The Wilmington Declaration, 1898

The Wilmington Declaration, 1898

Believing that the constitution of the United States contemplated a government to be carried on by an enlightened people:
believing that its framers did not anticipate the enfranchisement of an ignorant population of African origin, and believing
that those men of the State of North Carolina who joined in forming the Union did not contemplate for their descendants
subjection to an inferior race: We, the undersigned, citizens of the city of Wilmington and county of New Hanover, do hereby
declare that we will no longer be ruled, and will never again be ruled by men of African origin. “This condition we have in
part endured because we felt that the consequences of the war of secession were such as to deprive us of the fair consideration
of many of our countrymen. We believe that after more than thirty years this is no longer the case. “The stand to which
we now pledge ourselves is forced upon us suddenly by a crisis, and our eyes are open to the fact that we must act now
or leave our decendunts to a fate too gloomy to be borne. While we recognize the authority of the United States, and will
yield to it if exerted, we would not for a moment believe that it is the purpose of more than 60,000,000 of our own race
to subject us permanently to a fate to which no Anglo-Saxon has ever been forced to submit. We therefore, believing
that we represent unequivocally the sentiments of the white people of this county and city, hereby for ourselves, and as
representing them, proclaim: 1. That the time has passed for the intelligent citizens of this community owning 95 percent,
of the property and paying taxes in like proportion, to be ruled by negroes. 2. That we will not tolerate the action of
unscrupulous white men in affiliating with the negroes so that by means of their votes they can dominate the intelligent
and thrifty element in the community, thus causing business to stagnate and progress to be out of the question. 3. That
the negro has demonstrated by antagonizing our interest in every way, and especially by his ballot, that he is incapable
of realizing that his interests are and should be identical with those of the community. 4. That the progressive element
in any community is the white population, and that the giving of nearly all the employment to negro laborers has been
against the best Interests of this county and city, and is a sufficient reason why the city of Wilmington, with its natural
advantages, has not become a city of at least 50,000 inhabitants.

That we propose in future to give to white men a large part of the employment heretofore given to negroes because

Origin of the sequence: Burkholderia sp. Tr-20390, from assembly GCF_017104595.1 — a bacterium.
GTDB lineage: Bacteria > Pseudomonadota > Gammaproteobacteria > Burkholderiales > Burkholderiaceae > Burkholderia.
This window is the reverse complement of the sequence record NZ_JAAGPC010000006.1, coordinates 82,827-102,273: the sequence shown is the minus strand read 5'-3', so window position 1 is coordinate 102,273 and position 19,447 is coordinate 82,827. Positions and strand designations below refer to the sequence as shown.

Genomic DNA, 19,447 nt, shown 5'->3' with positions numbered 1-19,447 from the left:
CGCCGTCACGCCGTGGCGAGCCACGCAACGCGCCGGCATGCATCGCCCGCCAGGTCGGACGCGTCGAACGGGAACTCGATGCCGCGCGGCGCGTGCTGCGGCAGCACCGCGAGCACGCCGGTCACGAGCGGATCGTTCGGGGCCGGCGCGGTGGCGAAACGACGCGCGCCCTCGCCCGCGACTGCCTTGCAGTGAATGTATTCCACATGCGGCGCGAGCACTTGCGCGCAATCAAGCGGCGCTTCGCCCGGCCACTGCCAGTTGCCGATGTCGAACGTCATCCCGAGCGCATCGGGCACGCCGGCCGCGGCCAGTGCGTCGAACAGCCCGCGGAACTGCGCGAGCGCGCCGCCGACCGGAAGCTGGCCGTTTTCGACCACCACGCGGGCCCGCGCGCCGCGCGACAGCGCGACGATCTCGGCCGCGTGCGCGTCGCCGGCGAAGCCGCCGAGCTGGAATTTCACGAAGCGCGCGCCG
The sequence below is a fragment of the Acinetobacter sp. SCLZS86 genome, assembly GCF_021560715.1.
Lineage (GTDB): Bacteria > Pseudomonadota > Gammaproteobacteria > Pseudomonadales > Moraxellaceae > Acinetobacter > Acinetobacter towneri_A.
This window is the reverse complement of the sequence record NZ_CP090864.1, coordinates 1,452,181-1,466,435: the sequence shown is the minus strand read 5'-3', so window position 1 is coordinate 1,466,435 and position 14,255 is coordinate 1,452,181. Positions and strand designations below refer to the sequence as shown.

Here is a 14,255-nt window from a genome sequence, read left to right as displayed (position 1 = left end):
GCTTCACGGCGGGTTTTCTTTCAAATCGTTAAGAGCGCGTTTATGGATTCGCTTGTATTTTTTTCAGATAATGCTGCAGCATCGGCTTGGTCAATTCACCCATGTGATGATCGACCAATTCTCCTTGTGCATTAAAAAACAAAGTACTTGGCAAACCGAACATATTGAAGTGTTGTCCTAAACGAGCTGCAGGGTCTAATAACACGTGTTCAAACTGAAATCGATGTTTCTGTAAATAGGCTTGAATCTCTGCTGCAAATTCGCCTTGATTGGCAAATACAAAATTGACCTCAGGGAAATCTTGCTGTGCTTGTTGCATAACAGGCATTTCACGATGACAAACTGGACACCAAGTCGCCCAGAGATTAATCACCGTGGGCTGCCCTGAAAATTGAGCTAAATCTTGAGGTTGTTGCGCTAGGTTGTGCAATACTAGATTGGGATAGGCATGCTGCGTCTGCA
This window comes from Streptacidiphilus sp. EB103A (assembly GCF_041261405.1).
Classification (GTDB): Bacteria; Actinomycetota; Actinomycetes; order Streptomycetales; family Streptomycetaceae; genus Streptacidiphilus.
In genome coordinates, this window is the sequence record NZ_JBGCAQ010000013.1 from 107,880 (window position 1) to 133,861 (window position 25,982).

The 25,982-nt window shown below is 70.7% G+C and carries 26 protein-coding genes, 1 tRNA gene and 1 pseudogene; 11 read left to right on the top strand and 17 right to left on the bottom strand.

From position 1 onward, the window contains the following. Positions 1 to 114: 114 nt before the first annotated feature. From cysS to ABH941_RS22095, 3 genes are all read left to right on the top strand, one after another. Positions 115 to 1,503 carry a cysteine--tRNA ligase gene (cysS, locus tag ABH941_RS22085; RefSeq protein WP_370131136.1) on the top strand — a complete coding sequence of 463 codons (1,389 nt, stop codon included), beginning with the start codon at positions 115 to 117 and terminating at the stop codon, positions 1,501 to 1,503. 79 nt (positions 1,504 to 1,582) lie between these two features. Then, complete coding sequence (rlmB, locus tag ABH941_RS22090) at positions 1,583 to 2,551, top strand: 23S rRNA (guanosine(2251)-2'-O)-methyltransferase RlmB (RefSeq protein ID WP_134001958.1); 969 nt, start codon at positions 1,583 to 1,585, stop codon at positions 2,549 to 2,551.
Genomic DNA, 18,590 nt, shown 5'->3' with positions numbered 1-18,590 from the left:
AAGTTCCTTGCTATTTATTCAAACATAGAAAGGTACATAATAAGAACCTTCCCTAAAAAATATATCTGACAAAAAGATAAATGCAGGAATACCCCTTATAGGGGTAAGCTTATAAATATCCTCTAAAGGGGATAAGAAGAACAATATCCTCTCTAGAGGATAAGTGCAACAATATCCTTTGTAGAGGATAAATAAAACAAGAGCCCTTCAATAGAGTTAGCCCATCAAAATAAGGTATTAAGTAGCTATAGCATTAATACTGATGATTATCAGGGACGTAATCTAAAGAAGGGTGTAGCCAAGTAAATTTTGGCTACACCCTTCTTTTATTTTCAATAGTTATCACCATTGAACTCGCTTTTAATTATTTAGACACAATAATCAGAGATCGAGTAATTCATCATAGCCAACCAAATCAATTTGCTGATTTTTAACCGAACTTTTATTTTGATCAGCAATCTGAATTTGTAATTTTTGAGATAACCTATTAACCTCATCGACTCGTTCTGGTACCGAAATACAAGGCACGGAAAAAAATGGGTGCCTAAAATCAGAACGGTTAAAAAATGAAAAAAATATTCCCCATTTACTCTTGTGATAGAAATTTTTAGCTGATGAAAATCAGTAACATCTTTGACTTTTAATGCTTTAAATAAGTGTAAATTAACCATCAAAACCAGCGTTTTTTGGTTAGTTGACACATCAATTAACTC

we realize that white families cannot thrive here unless there are more opportunities for the employment of the different
members of said families. 6. That the white men expect to live in this community peaceably; to have and provide absolute
protection for their families, who shall be safe from insult and Injury from all persons whomsoever. We are prepared to
treat the negroes with justice and consideration in all matters which do not involve sacrifices of the Interests of the intelligent
and progressive portion of the community. But we are equally prepared now and immediately to enforce what we know
to be our rights. 7. That we have been, in our desire for harmony and peace, blinded both to our interests and our rights.
A climax was reached when the negro paper of this city published an article so vile and slanderous that it would in most
communities have resulted in the lynching of the editor. We deprecate lynching and yet there is no punishment provided
by the courts adequate for this offense. We therefore owe it to the people of this community and of this city, as a protection
against such license In the future, that the paper known as The Record cease to be published and that its editor be banished
from this community. We demand that he leave this city forever within twenty-four hours after the issuance of this proclamation. Second, that the printing press from which The Record has been issued be packed and shipped from the city without delay;
that we be notified within twelve hours of the acceptance or rejection of this demand. If the demand is agreed to within twelve
hours we counsel forbearance on the part of all white men. If the demand is refused or if no answer is given within the time mentioned, then the editor, Manly, will be expelled by force.

Last Updated on July 25, 2021 by Bill Arp

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